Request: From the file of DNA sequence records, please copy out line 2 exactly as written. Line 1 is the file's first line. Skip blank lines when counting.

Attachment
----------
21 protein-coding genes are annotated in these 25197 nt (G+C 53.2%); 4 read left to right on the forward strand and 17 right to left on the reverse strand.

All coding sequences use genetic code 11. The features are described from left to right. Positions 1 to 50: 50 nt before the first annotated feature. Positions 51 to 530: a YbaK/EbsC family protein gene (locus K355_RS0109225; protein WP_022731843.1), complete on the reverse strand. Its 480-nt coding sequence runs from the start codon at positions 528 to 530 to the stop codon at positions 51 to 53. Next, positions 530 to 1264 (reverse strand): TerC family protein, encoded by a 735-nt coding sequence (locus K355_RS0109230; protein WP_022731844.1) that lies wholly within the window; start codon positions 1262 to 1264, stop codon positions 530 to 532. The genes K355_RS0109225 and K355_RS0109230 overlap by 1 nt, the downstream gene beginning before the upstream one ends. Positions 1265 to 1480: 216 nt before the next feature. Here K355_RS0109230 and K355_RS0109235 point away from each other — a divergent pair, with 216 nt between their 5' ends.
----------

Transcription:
All coding sequences use genetic code 11. The features are described from left to right. Positions 1 to 50: 50 nt before the first annotated feature. Positions 51 to 530: a YbaK/EbsC family protein gene (locus K355_RS0109225; protein WP_022731843.1), complete on the reverse strand. Its 480-nt coding sequence runs from the start codon at positions 528 to 530 to the stop codon at positions 51 to 53. Next, positions 530 to 1264 (reverse strand): TerC family protein, encoded by a 735-nt coding sequence (locus K355_RS0109230; protein WP_022731844.1) that lies wholly within the window; start codon positions 1262 to 1264, stop codon positions 530 to 532. The genes K355_RS0109225 and K355_RS0109230 overlap by 1 nt, the downstream gene beginning before the upstream one ends. Positions 1265 to 1480: 216 nt before the next feature. Here K355_RS0109230 and K355_RS0109235 point away from each other — a divergent pair, with 216 nt between their 5' ends.